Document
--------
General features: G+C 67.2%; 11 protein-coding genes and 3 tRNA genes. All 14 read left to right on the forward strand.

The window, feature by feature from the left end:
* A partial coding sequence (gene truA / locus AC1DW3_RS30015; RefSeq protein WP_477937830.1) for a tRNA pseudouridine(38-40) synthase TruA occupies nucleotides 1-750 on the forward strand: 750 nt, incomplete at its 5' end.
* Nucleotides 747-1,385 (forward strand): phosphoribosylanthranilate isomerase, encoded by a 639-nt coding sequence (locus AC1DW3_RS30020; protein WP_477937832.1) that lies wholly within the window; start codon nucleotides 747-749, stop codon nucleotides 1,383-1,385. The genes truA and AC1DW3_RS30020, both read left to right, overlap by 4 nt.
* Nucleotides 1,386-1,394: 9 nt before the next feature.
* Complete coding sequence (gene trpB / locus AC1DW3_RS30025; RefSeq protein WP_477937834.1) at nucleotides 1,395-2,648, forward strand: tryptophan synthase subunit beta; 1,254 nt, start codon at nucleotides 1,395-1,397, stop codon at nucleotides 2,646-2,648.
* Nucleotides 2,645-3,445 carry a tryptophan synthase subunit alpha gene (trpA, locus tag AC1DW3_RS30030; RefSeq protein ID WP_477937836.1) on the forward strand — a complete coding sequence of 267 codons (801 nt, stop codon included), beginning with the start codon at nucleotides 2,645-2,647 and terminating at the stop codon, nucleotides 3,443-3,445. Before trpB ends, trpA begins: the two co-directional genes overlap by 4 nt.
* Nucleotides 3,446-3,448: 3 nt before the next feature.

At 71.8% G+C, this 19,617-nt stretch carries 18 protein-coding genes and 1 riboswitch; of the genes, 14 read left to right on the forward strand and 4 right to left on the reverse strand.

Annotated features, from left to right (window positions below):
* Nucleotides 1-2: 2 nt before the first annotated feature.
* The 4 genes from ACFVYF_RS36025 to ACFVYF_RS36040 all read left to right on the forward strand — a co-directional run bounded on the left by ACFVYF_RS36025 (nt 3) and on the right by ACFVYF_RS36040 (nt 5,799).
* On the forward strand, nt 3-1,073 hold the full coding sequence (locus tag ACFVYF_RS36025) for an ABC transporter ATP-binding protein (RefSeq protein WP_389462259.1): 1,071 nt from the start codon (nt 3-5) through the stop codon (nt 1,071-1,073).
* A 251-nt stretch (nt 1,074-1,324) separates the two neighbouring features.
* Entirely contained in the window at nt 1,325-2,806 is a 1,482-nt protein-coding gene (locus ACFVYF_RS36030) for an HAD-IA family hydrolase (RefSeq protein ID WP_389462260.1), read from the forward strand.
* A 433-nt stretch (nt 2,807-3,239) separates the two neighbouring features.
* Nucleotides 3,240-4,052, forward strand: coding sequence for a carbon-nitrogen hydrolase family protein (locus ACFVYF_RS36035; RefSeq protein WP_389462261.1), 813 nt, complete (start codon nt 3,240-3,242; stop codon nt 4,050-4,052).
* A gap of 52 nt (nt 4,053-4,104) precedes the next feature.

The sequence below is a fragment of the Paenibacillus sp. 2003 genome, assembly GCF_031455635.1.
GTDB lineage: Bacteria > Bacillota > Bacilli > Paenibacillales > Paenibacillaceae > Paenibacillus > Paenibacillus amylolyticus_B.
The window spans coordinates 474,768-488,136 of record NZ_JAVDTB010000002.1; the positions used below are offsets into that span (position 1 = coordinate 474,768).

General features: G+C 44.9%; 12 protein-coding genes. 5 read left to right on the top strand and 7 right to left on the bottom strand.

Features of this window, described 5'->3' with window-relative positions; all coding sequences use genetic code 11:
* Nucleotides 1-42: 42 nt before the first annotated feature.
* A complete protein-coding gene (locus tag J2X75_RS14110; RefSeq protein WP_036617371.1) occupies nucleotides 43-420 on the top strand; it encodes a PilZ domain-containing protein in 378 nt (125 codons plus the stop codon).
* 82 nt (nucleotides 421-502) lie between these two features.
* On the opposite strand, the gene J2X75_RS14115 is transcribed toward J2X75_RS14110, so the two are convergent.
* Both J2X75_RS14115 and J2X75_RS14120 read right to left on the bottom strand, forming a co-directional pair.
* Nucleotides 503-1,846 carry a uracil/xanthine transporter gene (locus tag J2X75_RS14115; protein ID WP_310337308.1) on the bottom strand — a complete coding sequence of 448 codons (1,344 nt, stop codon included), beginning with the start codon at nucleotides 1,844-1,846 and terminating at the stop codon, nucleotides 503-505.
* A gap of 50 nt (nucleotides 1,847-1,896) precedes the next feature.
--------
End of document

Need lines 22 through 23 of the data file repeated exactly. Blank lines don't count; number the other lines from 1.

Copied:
General features: G+C 44.9%; 12 protein-coding genes. 5 read left to right on the top strand and 7 right to left on the bottom strand.

Features of this window, described 5'->3' with window-relative positions; all coding sequences use genetic code 11: